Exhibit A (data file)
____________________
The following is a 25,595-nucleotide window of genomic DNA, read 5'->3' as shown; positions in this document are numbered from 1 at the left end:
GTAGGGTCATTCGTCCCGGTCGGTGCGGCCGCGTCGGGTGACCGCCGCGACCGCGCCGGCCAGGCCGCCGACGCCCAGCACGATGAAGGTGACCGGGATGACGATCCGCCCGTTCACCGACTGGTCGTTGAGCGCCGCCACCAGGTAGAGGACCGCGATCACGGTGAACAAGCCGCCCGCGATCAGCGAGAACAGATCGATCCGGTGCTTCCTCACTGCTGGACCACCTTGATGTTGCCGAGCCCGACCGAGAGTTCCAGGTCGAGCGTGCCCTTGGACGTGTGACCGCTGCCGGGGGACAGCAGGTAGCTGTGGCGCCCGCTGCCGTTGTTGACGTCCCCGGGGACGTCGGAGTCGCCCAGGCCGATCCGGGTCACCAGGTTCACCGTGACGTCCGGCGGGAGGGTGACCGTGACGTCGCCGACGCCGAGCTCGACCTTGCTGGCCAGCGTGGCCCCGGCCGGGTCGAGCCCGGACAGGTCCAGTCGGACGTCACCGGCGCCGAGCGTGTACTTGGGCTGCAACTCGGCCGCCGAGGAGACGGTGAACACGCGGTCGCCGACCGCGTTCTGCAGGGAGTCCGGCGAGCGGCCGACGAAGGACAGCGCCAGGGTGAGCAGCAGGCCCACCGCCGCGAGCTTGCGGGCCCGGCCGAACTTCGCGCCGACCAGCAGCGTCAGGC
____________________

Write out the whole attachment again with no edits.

The following is a 25,595-nucleotide window of genomic DNA, read 5'->3' as shown; positions in this document are numbered from 1 at the left end:
GTAGGGTCATTCGTCCCGGTCGGTGCGGCCGCGTCGGGTGACCGCCGCGACCGCGCCGGCCAGGCCGCCGACGCCCAGCACGATGAAGGTGACCGGGATGACGATCCGCCCGTTCACCGACTGGTCGTTGAGCGCCGCCACCAGGTAGAGGACCGCGATCACGGTGAACAAGCCGCCCGCGATCAGCGAGAACAGATCGATCCGGTGCTTCCTCACTGCTGGACCACCTTGATGTTGCCGAGCCCGACCGAGAGTTCCAGGTCGAGCGTGCCCTTGGACGTGTGACCGCTGCCGGGGGACAGCAGGTAGCTGTGGCGCCCGCTGCCGTTGTTGACGTCCCCGGGGACGTCGGAGTCGCCCAGGCCGATCCGGGTCACCAGGTTCACCGTGACGTCCGGCGGGAGGGTGACCGTGACGTCGCCGACGCCGAGCTCGACCTTGCTGGCCAGCGTGGCCCCGGCCGGGTCGAGCCCGGACAGGTCCAGTCGGACGTCACCGGCGCCGAGCGTGTACTTGGGCTGCAACTCGGCCGCCGAGGAGACGGTGAACACGCGGTCGCCGACCGCGTTCTGCAGGGAGTCCGGCGAGCGGCCGACGAAGGACAGCGCCAGGGTGAGCAGCAGGCCCACCGCCGCGAGCTTGCGGGCCCGGCCGAACTTCGCGCCGACCAGCAGCGTCAGGC